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Monday, April 03, 2006

B for Brazil

Matt Feeney in Slate compares V for Vendetta to Terry Gilliam's Brazil:
This tight, almost psychoanalytic focus points to a telling difference between V for Vendetta and Brazil. Whereas V for Vendetta adopts the highly movieish perspective of an avenging Übermensch who has himself escaped the tyranny that ensnares everyone else, Brazil observes the totalitarian order from within. It presents the subjective experience of administrative tyranny. And it presents this tyranny not as expressing the conscious design of an evil omnipotent dictator everyone can wholesomely hate, but as an inexorable process that slowly envelops the individual trying to navigate it.
...
Nothing better illustrates the simplism of V for Vendetta, or better highlights the unflattering contrast with Brazil, than V's motto: "There are no coincidences." The comic beauty of Brazil's portrait of totalitarianism is that everything rests on random coincidence, which nudges the bureaucracy into its own blind and murderous momentum: A dead fly falls into a computer printer and—voilà—poor law-abiding Buttle is mistaken for dangerous subversive Tuttle.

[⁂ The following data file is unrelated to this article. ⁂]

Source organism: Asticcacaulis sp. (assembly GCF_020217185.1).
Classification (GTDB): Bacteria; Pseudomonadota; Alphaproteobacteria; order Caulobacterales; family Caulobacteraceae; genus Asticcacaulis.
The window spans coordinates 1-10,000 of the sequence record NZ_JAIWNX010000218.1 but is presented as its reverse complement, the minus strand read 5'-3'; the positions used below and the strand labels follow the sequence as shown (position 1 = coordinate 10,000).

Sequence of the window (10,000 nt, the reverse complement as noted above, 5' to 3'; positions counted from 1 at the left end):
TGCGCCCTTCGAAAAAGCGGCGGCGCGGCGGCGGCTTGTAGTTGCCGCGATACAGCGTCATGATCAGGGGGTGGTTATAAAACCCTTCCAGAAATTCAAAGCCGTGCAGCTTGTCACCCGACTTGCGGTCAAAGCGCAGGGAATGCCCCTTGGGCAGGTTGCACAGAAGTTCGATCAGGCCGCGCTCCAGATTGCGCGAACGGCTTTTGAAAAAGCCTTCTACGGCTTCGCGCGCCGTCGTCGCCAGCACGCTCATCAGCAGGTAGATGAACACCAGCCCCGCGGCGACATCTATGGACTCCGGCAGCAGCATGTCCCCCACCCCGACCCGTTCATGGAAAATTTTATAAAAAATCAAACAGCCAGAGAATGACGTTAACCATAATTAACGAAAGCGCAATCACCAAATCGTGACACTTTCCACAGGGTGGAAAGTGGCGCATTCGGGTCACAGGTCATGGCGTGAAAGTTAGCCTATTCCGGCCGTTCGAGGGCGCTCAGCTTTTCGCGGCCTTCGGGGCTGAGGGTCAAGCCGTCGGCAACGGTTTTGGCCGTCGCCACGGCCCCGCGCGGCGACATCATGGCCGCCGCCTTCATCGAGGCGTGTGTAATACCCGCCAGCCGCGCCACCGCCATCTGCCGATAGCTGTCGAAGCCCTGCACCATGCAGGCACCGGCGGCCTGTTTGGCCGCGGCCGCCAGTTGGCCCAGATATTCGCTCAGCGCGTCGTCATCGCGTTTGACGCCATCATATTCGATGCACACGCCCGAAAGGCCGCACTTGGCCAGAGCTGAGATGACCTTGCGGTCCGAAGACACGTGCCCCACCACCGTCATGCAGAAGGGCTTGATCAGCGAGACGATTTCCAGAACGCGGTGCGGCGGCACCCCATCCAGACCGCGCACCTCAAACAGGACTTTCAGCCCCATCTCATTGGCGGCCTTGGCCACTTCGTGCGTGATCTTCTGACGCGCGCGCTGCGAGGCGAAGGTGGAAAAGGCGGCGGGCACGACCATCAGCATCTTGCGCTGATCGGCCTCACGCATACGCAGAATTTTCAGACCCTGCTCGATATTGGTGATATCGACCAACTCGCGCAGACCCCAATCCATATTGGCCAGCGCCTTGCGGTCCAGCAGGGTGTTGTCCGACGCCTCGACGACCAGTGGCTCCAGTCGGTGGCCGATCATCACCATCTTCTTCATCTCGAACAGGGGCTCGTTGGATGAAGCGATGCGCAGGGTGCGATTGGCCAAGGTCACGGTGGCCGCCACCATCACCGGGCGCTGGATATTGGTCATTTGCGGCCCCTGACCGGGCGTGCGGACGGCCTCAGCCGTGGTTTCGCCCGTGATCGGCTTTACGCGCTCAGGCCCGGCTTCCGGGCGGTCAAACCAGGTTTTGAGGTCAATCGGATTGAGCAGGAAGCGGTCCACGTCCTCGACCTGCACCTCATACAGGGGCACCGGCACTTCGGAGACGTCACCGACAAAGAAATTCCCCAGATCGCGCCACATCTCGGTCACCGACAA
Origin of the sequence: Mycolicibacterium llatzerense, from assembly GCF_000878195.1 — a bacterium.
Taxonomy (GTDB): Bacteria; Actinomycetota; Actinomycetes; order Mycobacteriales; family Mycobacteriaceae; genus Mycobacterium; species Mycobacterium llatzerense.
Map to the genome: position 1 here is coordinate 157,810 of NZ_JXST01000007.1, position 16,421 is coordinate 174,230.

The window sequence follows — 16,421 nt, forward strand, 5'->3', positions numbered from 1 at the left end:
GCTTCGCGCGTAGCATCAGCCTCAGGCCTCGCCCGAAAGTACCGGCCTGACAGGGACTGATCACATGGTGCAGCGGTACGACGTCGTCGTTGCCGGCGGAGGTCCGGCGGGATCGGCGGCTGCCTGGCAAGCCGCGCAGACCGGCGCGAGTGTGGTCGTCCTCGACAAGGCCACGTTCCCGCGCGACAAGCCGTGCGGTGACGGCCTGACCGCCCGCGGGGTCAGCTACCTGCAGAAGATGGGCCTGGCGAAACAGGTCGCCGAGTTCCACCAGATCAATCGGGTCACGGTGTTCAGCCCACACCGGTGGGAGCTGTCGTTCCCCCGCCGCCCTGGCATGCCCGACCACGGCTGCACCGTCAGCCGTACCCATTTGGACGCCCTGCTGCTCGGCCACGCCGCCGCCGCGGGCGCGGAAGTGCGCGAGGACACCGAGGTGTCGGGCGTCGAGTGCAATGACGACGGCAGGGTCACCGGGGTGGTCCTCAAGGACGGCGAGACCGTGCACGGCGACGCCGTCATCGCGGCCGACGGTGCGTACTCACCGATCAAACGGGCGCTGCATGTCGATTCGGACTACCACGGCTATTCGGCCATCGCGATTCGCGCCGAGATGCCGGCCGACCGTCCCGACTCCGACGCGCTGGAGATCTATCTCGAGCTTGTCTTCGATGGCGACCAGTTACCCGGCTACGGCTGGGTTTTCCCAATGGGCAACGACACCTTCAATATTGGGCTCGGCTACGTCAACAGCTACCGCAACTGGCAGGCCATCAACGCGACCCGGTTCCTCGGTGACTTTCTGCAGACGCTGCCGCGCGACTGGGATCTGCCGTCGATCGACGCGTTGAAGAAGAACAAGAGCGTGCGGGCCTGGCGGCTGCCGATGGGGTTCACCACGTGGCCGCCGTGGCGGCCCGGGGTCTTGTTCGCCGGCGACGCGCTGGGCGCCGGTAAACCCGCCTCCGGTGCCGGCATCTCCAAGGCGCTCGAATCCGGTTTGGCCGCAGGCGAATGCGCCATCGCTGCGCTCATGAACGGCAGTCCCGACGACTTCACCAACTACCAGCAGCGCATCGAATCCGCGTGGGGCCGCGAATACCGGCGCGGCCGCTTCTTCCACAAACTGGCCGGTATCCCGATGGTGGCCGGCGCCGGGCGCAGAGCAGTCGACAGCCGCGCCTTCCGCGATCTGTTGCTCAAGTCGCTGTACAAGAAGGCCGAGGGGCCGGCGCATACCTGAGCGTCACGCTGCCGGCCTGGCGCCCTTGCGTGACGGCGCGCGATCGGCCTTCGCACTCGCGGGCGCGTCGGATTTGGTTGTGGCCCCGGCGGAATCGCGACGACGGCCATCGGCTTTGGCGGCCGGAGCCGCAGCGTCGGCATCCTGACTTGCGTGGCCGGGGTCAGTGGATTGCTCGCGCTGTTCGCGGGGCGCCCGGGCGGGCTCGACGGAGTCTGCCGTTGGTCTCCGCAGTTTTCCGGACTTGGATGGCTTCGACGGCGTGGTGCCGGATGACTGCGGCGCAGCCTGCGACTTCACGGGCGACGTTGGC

This tedious take on state control is not the error of the film V, but of Alan Moore's underlying material. Feeney says:
The regime's very evil propagandist Prothero (Roger Allam) is also the former commander of the concentration camp where V was experimented on. So, V kills him. And the camp's indifferent chaplain is now not only a high-ranking Anglican bishop, but also a vicious pedophile. So, V kills him, too. (In other words, there are coincidences. Very convenient ones.)
Feeney's right. But his complaint applies equally to the book, whether he knows it or not.

As long as I'm knocking comics's great books, let me mention that the politics of Frank Miller's classic Batman story The Dark Knight Returns are reactionary and facile, though that doesn't spoil the fun. Batman's enemy is not a super-villain so much as the forgiving nature of subjectivist liberals, who insist on paroling super-villains when they declare themselves rehabilitated. The climactic fight pits Batman against the paragon of liberal values--Superman--who insists on supporting the corrupt government because, he explains, we all have to make compromises. (It's an awesome battle.)

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